I’m tired, folks.
Really and truly at the bottom of energy.
All day long, with an eats break once in awhile, sitting between the shredder and a lopsided pile of dead tree products, I have been going through boxes and bags of our family history.
For Christmas 1999, we received 109 greeting cards, many with photos and newsletters tucked inside.
And all of them were stashed away, in a nice bundle, inside a plastic bag, taped shut with 1999 marked on it.
There were over 20 such bags in that cabinet I emptied.
There are some who would say I should save the fronts and send them off to some do-gooder outfit that makes new cards from old cards.
I’m on a personal mission here, which is to CLEAR SPACE Do Not Waste Thoughts so most of those cards were dropped into a box and hauled away to the town’s re-cycle bin on Walnut Street.
That word up there Do-Gooder reminds me of something that happened a couple weeks ago. Chris and I were talking in the kitchen, and he asked me if that is a real word, or did I just make it up, since I am the only person he has ever heard to say it.
So I went around and asked some folks at Sunday School if they knew the meaning of the word.
Of the seven persons I asked, in age from their late 20s to early 60s, and who had grown up in 4 states and one province of Canada, all knew the general idea of a do-gooder.
My mental health and smart mother status remain intact.
Anyway, loaded into the car at sunset this evening, were two bins of shredded papers, a trash can of paper, a large box of greeting cards, and our usual container for cans and bottles. When Husband wanted to put in another box of old paperback books, I had to say there was no more room, we’d have to go another trip later.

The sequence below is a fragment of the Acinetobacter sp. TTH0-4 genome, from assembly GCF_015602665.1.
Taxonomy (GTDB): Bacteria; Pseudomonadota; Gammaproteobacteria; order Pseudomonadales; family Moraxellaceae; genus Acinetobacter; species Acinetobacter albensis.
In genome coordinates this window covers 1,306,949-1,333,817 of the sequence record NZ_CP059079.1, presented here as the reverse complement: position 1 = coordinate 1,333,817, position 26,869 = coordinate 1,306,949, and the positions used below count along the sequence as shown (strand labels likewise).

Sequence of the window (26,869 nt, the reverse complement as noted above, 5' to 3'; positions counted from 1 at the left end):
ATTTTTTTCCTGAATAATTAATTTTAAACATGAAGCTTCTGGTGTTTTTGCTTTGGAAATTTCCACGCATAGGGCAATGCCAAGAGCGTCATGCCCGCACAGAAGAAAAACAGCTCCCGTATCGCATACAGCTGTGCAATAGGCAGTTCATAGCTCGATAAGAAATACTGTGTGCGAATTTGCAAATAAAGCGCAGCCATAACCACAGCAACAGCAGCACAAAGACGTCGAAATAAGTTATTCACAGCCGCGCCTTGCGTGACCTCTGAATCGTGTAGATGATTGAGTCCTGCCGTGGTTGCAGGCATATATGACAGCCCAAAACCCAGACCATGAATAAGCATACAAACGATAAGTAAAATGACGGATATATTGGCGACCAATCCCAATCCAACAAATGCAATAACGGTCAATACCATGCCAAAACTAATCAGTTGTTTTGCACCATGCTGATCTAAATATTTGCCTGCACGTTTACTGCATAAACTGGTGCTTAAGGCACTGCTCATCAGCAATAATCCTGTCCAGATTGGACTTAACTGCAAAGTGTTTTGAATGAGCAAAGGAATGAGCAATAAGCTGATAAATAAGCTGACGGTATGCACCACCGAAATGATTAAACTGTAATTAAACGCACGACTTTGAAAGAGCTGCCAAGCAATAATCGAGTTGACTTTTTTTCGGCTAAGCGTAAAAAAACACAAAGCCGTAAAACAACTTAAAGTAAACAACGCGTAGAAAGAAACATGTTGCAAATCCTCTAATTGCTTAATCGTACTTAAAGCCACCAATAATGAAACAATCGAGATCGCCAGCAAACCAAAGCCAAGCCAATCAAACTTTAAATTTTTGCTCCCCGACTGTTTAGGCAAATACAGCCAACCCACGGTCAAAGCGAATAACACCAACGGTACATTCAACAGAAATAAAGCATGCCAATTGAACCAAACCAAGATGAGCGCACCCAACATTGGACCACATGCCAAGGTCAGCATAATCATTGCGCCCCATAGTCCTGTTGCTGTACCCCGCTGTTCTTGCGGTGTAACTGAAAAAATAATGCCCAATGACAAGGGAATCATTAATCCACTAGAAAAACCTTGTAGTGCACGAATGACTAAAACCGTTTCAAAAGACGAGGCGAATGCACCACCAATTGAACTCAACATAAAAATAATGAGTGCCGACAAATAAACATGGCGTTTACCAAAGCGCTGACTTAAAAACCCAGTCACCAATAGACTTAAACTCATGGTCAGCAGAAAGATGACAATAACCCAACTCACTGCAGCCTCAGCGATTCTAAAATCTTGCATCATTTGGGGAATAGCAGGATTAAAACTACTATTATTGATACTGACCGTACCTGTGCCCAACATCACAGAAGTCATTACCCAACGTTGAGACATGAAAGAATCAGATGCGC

As Uzz said in the comments of the last post, it kills me to throw stuff away. And yet, how long should I keep the bulletin for a wedding, when the marriage lasted a few months short of five years?
I had three sons of my own, and dozens of youngsters under my care for years. There are only so many rainbows and butterflies, or space aliens drawn with crayons I can keep track of.
Some items are no-brainers. Both our dads are long gone, but while we had them, they wrote chatty letters and sent pictures and post cards for the grandsons. Just seeing their handwriting causes a tightness in my throat.
Their memories will get re-sorted and lovingly organized later.
Another trend I noticed was Thank You notes. Usually for something I had crocheted as a gift. Good Glory, I sure do keep busy with hook and thread. However, I began having the troubles with carpel tunnel aches in the Fall of 1997, and so could not crochet. My Thank You notes dwindled off for a year, until after surgeries on my wrists in the Summer of 1998. The first item I crocheted was a cross for a wedding the last Saturday in September, and sure enough, a note came back awhile later.
The notes for Husband are along the line of “thanks for your help with my computer” or “you did a terrific job with the program”.
He told me to shred them all, what’s done is over now.
Our computer correspondence must have picked up around 1995. There are fewer contents in the bundles since then, considering many folks are sending e-mails. I must admit, I do print out some of the nicest writings, but I hit Delete more often than I would if the message had come with a stamp on it.
Which is another place the Thank You note comes in—many are done with actual handwriting on a pretty card, so it seems a travesty to destroy a thing of beauty.
There are cars parked in front of the house, with their owners walking up the street to the city park for the fireworks.
I’d better get out to the end of our front walk and have a look, too.
~~love and Huggs, Diane